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self-enhancement biases (Sedikides et al., 2002), makes people attend more seriously to hypothesis-disconfirming evidence (Kruglanski and Freund, 1983), and makes people more self-aware and accurate judges of covariation in their environment (Hagafors and Brehmer, 1983; Murphy, 1994). Other times, “accountability” has perverse effects, increasing defensiveness and escalating commitment to sunk costs (Simonson and Staw, 1992), increasing susceptibility to being distracted by low-diagnosticity cues (Tetlock and Boettger, 1989) and superficially plausible but specious reasoning (Barber et al., 2003), and inducing rather indiscriminant ambiguity aversion (Curley et al., 1986) and risk aversion (Tetlock and Boettger, 1994).

At other times, achieving consensus on whether “accountability” is helping, hurting, or having no effect is impossible because so much hinges on observers’ sympathies and perceptions of whose ox is about to be gored. Examples of such accountability controversies include debates over how to structure relations between auditors and their corporate clients (Moore et al., 2006) or between legislators and citizens (Kono, 2006), how to make teachers accountable for improving student performance (Chubb and Moe, 1990), and how to hold managers accountable for making decisions on race-and-gender neutral grounds (Kalev et al., 2006; Tetlock and Mitchell, 2009). Setting up rules and incentives to encourage desired—and discourage undesired—behavior is a much-discussed problem that is far from fully solved (Kerr, 1975).

Understanding the effects of accountability requires clear definitions for both the independent and dependent variables, as well as a conceptual scheme for characterizing the myriad organizational processes for implementing accountability. On the independent-variable side, accountability is an omnibus term for a complex bundle of variables captured by the multipronged question: Who must answer to whom for what—under what normative ground rules and with what consequences for passing or failing performance standards (Schlenker, 1985; Scott and Lyman, 1968; Tetlock, 1985, 1992)? This definition could apply to virtually any level of analysis, from the societal to the interpersonal. One could hold governments accountable for policy miscalculations; governments could hold intelligence agencies accountable for flawed guidance; agency heads could hold their managers accountable for failure to check errors; and managers could hold individual analysts accountable for making the initial errors. To make this chapter manageable, we focus on the accountability pressures operating on individual analysts in their immediate working environment.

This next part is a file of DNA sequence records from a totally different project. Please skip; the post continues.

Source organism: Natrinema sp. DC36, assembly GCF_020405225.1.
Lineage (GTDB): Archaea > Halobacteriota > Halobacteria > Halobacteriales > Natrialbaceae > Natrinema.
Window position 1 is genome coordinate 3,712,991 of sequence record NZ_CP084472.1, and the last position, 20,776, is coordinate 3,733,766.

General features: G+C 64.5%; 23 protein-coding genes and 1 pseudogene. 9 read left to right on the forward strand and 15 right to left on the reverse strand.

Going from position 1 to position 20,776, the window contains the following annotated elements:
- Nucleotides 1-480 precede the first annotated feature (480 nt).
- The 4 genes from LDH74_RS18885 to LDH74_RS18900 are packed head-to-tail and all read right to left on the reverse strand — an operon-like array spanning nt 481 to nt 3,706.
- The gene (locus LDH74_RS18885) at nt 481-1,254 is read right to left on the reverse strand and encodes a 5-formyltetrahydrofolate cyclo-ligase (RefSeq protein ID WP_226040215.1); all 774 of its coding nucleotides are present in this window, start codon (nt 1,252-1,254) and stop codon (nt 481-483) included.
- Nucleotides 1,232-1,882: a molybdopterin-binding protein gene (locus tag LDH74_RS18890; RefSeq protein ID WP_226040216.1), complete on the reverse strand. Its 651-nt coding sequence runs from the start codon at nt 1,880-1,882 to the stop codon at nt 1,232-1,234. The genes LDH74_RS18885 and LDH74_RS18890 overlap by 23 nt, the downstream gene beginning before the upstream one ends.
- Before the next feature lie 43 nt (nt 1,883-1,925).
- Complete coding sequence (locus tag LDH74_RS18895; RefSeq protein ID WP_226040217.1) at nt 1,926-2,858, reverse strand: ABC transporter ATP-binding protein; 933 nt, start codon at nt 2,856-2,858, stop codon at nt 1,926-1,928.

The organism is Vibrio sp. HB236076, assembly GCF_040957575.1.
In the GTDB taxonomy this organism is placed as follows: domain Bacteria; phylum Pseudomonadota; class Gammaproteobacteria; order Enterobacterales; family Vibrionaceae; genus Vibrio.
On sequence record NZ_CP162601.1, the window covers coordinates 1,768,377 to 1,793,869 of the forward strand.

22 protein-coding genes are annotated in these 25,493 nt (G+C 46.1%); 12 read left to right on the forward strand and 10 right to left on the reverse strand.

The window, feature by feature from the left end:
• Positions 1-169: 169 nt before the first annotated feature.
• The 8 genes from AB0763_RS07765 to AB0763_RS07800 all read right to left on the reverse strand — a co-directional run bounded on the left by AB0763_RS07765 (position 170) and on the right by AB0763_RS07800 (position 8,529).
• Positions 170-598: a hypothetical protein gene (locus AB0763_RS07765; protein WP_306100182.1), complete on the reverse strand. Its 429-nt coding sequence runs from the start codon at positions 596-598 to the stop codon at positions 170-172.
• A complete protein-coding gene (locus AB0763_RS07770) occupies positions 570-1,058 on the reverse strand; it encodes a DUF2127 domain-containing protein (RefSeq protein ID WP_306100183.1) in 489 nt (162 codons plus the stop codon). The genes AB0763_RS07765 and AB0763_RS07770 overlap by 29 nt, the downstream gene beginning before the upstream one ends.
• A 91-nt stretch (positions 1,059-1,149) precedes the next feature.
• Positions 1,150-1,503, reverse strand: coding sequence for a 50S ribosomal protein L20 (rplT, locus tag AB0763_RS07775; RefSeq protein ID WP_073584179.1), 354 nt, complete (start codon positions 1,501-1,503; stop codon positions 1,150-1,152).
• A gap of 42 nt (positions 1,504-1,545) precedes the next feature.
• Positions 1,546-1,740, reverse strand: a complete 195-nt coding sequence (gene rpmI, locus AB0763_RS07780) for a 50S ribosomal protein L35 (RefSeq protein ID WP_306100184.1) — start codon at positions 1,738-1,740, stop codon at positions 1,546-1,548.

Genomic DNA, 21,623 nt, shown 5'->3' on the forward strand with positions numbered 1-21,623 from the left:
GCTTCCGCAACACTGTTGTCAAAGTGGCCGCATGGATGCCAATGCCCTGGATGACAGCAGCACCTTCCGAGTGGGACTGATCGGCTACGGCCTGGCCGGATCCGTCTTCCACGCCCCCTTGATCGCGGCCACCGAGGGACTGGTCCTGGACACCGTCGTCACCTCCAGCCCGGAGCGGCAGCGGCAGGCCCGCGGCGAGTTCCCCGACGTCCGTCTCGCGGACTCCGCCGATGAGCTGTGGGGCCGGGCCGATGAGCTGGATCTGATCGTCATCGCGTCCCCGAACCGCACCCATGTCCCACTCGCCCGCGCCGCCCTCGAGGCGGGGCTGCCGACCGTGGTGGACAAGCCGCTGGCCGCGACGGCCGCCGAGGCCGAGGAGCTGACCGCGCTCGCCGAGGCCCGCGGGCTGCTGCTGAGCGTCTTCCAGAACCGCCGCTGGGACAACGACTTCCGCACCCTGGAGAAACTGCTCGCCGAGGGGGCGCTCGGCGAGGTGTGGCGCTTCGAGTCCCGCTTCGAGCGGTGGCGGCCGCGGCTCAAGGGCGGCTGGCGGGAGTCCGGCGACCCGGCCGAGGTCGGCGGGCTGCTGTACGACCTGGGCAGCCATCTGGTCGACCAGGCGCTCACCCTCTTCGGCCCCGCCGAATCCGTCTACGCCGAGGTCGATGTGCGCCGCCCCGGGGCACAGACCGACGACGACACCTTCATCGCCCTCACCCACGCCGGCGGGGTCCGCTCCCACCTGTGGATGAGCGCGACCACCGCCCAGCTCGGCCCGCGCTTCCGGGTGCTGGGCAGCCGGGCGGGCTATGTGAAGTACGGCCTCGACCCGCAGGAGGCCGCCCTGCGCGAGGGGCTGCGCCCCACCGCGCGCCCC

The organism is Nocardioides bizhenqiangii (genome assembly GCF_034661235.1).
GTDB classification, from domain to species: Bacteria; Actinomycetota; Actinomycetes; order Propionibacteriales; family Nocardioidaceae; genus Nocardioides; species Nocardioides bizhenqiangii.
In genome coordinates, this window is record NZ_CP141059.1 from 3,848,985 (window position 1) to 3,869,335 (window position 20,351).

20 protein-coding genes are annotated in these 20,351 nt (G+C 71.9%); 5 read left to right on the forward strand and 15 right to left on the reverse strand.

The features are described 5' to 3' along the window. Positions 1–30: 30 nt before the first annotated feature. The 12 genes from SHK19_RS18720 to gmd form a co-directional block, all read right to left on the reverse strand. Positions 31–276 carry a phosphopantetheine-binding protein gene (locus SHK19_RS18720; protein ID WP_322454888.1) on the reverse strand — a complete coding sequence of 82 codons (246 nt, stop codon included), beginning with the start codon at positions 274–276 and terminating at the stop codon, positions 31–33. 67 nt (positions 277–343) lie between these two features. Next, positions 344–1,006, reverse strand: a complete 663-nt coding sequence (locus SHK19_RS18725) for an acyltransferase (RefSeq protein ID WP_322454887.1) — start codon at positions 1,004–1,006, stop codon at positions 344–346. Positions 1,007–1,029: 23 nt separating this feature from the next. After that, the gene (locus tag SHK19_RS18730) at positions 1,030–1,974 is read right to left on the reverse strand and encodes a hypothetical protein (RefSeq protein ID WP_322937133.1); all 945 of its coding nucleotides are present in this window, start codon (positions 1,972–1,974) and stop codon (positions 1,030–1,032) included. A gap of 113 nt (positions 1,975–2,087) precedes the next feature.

Even within this restricted focus, our definition still allows for enormous parametric complexity. One could hold analysts accountable to colleagues of the same or higher status whose own views are either well known or unknown before analysts submit their work, whose interpersonal style is more collaborative or adversarial, who are focused more on the process



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